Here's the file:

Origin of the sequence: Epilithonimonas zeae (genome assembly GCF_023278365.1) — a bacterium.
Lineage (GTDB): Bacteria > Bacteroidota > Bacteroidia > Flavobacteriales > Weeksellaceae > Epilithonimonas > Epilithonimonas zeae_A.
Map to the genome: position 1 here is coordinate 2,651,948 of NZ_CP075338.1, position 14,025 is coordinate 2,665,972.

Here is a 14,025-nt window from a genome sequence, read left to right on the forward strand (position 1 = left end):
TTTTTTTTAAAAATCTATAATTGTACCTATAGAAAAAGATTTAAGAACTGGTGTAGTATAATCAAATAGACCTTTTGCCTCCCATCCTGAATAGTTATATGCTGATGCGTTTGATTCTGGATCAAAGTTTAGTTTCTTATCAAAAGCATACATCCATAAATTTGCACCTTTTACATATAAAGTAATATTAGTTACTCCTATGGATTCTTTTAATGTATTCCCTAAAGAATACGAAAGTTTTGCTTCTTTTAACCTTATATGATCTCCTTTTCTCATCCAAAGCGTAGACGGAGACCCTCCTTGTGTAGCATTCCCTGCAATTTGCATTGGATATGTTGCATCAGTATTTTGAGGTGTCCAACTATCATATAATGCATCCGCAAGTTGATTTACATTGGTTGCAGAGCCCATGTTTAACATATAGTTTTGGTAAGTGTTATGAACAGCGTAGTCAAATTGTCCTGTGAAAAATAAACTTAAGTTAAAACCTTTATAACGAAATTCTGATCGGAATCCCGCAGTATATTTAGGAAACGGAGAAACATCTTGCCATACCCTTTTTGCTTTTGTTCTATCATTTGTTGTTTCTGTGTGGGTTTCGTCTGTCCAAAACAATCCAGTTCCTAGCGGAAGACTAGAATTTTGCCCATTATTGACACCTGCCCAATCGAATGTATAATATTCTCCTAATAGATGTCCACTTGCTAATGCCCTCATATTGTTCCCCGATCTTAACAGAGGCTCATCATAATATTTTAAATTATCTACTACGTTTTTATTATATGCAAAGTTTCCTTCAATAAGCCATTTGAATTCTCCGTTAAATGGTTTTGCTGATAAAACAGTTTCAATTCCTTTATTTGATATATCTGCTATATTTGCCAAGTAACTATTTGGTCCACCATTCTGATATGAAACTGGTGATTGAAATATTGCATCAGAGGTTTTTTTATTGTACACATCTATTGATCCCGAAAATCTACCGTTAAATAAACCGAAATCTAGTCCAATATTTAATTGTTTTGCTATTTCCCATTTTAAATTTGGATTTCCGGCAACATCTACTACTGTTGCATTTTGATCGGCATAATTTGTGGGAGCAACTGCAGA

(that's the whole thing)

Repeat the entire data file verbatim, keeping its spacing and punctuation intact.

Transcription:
Origin of the sequence: Epilithonimonas zeae (genome assembly GCF_023278365.1) — a bacterium.
Lineage (GTDB): Bacteria > Bacteroidota > Bacteroidia > Flavobacteriales > Weeksellaceae > Epilithonimonas > Epilithonimonas zeae_A.
Map to the genome: position 1 here is coordinate 2,651,948 of NZ_CP075338.1, position 14,025 is coordinate 2,665,972.

Here is a 14,025-nt window from a genome sequence, read left to right on the forward strand (position 1 = left end):
TTTTTTTTAAAAATCTATAATTGTACCTATAGAAAAAGATTTAAGAACTGGTGTAGTATAATCAAATAGACCTTTTGCCTCCCATCCTGAATAGTTATATGCTGATGCGTTTGATTCTGGATCAAAGTTTAGTTTCTTATCAAAAGCATACATCCATAAATTTGCACCTTTTACATATAAAGTAATATTAGTTACTCCTATGGATTCTTTTAATGTATTCCCTAAAGAATACGAAAGTTTTGCTTCTTTTAACCTTATATGATCTCCTTTTCTCATCCAAAGCGTAGACGGAGACCCTCCTTGTGTAGCATTCCCTGCAATTTGCATTGGATATGTTGCATCAGTATTTTGAGGTGTCCAACTATCATATAATGCATCCGCAAGTTGATTTACATTGGTTGCAGAGCCCATGTTTAACATATAGTTTTGGTAAGTGTTATGAACAGCGTAGTCAAATTGTCCTGTGAAAAATAAACTTAAGTTAAAACCTTTATAACGAAATTCTGATCGGAATCCCGCAGTATATTTAGGAAACGGAGAAACATCTTGCCATACCCTTTTTGCTTTTGTTCTATCATTTGTTGTTTCTGTGTGGGTTTCGTCTGTCCAAAACAATCCAGTTCCTAGCGGAAGACTAGAATTTTGCCCATTATTGACACCTGCCCAATCGAATGTATAATATTCTCCTAATAGATGTCCACTTGCTAATGCCCTCATATTGTTCCCCGATCTTAACAGAGGCTCATCATAATATTTTAAATTATCTACTACGTTTTTATTATATGCAAAGTTTCCTTCAATAAGCCATTTGAATTCTCCGTTAAATGGTTTTGCTGATAAAACAGTTTCAATTCCTTTATTTGATATATCTGCTATATTTGCCAAGTAACTATTTGGTCCACCATTCTGATATGAAACTGGTGATTGAAATATTGCATCAGAGGTTTTTTTATTGTACACATCTATTGATCCCGAAAATCTACCGTTAAATAAACCGAAATCTAGTCCAATATTTAATTGTTTTGCTATTTCCCATTTTAAATTTGGATTTCCGGCAACATCTACTACTGTTGCATTTTGATCGGCATAATTTGTGGGAGCAACTGCAGA